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The killer building at 311 S. Wacker. "Every day in September and October [1990] we found dead birds concentrated on the north side of the building"--the 65-story skyscraper topped by giant glowing cylinders across from the Sears Tower--"obviously southbound migrants that had struck the building at night," writes Chicago Birder coeditor Allan Welby. "Hermit thrushes, Lincoln sparrows, ovenbirds, ruby-crowned kinglets, brown thrashers--a total of 19 species found dead on the sidewalks." Janitors at 311 told him that "hundreds" more were killed at the top of the building: "Their first duty at sunrise was to clean up the dead birds." But according to the property manager, turning off the dangerously attractive lighted cylinders during spring and fall migrations was "out of the question, since those lights are a signature element of the property." Reflects Welby, "On November 1, a magnificent, finely colored woodcock was the last bird I found dead at the site during the 1990 fall migration. Such an odd place to find a woodcock, in the middle of downtown Chicago. Its presence is just an example of how each spring and fall, hundreds of species fly high over the city on their way to warmer climes for the winter, or to northern breeding grounds for the summer." Good luck, fellas.

Announcements we wish we'd written. From a Wisconsin real estate firm planning to sell off a 1,800-acre orchard in small pieces: "This would be a reverse expansion..."

"Daley has not rebuffed community groups, but he hasn't embraced them either," concludes David Moberg in a survey of the mayor's policy toward neighborhood investment (The Neighborhood Works, April/May). "On the one hand, Daley put many community housing group leaders on the Affordable Housing Task Force and agreed to a neighborhood advisory board for future capital investment decisions. But he has failed to make effective use of neighborhood-based groups on other important issues, such as renewal or cancellation of Commonwealth Edison's electricity franchise and recycling....With the political opposition to Daley collapsing...community-based issue groups will take an even greater role in offering alternatives to the Daley agenda. Daley will try to blunt their impact by making concessions that neither cost much nor clash with his megaproject priorities....The test for the neighborhood groups will be, more than ever, mustering political clout....They will have to demonstrate that they really do speak for the neighborhoods and the people who live there."

"A person with strong values, but not a fixed point of view or a predetermined agenda" would be the ideal director of a new Ford Foundation program in human rights and democratic governance. Translation by Richard Neuhaus in First Things (March): "What is needed...is someone with strong convictions about nothing in particular."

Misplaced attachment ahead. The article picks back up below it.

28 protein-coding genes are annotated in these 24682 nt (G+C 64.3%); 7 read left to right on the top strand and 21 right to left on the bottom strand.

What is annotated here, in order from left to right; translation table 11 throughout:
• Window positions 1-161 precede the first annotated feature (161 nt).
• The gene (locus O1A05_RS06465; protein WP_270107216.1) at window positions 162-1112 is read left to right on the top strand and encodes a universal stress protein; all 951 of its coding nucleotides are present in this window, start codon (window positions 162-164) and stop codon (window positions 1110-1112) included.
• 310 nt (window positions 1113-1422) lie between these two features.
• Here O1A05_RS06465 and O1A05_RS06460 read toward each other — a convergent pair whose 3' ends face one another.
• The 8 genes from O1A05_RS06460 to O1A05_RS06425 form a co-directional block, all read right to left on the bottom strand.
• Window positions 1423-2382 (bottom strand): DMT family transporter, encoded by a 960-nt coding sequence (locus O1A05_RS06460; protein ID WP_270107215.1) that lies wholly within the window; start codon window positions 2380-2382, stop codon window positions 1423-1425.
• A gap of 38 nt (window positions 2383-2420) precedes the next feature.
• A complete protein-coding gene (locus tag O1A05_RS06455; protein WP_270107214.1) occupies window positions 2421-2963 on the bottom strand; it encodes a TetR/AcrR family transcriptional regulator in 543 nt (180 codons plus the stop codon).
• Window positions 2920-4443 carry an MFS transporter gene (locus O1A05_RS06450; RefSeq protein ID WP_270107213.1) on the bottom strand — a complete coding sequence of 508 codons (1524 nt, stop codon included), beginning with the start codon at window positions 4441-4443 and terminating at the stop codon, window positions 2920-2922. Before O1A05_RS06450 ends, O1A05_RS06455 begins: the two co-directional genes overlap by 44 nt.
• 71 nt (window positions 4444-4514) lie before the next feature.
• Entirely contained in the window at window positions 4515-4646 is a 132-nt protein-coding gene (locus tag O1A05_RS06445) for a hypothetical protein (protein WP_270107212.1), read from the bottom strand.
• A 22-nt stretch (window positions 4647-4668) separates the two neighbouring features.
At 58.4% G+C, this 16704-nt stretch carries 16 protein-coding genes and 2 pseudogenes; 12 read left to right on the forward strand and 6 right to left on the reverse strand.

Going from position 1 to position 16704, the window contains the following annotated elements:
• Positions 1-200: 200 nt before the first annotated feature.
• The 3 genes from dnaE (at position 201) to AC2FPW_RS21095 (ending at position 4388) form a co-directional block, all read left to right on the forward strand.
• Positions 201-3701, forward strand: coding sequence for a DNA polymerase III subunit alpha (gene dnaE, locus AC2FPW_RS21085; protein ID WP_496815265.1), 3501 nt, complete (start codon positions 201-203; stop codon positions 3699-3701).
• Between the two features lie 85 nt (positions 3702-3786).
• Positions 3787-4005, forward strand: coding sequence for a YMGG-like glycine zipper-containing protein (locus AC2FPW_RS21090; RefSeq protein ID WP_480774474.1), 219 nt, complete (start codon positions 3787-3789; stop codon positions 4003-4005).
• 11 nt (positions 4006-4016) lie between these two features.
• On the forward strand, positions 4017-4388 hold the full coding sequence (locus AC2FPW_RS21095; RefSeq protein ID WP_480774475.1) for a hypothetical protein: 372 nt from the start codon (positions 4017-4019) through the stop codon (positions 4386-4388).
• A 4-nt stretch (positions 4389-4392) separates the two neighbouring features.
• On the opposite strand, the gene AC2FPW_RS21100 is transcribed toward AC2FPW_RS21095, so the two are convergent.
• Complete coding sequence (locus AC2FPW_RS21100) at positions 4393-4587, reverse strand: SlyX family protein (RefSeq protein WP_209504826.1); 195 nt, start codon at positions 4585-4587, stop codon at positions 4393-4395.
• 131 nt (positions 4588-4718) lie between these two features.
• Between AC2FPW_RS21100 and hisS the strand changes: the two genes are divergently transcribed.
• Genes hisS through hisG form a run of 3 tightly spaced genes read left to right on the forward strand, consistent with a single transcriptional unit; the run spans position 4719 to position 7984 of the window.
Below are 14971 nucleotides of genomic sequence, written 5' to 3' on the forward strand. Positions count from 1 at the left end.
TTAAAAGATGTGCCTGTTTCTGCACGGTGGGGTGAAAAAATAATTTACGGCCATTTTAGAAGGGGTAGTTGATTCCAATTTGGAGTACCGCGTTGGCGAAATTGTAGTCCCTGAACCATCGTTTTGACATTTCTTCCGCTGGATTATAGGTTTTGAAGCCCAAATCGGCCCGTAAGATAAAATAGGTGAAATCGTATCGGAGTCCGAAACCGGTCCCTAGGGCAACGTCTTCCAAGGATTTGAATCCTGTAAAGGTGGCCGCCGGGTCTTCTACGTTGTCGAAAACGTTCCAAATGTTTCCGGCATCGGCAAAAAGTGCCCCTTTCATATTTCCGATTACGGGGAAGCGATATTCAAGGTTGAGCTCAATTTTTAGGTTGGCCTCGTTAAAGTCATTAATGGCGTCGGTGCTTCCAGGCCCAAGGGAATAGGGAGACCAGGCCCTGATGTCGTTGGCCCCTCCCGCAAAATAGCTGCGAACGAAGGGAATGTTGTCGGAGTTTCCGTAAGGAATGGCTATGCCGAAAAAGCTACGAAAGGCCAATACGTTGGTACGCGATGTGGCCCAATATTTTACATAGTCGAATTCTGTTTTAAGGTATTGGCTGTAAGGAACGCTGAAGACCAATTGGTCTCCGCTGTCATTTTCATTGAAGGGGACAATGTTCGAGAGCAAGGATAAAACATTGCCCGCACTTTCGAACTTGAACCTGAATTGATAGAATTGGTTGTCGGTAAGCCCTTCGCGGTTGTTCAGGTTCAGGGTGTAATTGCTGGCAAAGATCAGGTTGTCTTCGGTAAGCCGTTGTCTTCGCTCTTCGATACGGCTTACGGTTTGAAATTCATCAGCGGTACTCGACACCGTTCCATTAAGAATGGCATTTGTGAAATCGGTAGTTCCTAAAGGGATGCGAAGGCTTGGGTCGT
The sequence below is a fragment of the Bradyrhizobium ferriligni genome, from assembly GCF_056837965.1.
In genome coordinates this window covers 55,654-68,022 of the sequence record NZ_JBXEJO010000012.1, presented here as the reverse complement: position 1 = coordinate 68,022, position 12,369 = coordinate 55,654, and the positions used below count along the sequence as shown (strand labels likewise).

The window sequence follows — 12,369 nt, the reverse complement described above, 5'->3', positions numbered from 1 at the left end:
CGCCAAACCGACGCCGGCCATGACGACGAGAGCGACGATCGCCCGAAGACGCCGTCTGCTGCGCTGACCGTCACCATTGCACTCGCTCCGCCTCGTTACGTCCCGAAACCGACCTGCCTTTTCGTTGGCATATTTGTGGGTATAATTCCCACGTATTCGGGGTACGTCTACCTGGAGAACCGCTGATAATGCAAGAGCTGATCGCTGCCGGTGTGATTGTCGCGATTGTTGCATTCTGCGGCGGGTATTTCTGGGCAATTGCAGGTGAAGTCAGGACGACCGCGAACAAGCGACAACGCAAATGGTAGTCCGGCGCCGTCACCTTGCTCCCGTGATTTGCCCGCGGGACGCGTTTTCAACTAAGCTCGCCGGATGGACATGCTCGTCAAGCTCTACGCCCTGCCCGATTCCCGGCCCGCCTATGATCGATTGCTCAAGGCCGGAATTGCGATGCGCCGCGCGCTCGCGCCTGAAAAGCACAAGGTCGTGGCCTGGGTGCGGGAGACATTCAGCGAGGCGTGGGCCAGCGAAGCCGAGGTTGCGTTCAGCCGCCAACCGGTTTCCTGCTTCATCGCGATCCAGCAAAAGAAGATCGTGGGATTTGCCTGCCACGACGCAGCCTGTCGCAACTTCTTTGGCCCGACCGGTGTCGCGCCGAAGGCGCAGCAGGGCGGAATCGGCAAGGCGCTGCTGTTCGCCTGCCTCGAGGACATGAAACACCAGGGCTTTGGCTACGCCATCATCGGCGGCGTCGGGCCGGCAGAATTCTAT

death, where is thy sting? Most federal agencies do not use death data readily available from the Social Security Administration, reports the General Accounting Office in "Federal Benefit Payments," a February 1991 report. "We demonstrated the value of obtaining and using SSA's death information by matching it with DOD [Department of Defense], Labor, OPM [Office of Personnel Management], and RRB [Railroad Retirement Board] payment files. The match showed that for September 1989, these agencies paid benefits to 5,935 beneficiaries who had been listed as deceased in SSA's records at least 3 months earlier (June 1989). We estimated that these beneficiaries' accounts received potentially erroneous payments of $4.3 million per month."

History keeps piling up. The Illinois State Museum in Springfield is still seeking "typical wedding gifts in 1975" for its forthcoming exhibit "At Home in the Heartland."

AIDS researchers think too small, according to University of Chicago statistician Paul Meier. Because the treatments being tested have relatively small (but real) benefits --extending life or delaying the onset of the disease--researchers need lots of data to distinguish genuine effects from statistical "noise." "To collect enough data requires either studying a long time or enrolling a lot of patients. It's to everyone's advantage to enroll a lot of patients." Meier is designing a prototype for such a large-scale study, like those conducted in heart-disease or nutrition research.

That's either up 30, or down 7 percent. Number of minorities in top city jobs, January 1989: 419 of 754 (56 percent). January 1991: 449 of 917 (49 percent) (Chicago Reporter, March).

There's never a language cop around when you need one. From downstate Bloomington's Up Front Gallery: "The concept of 'photo-manipulation' is left up to the disgression of entrants."

Art accompanying story in printed newspaper (not available in this archive): illustration/Carl Kock.

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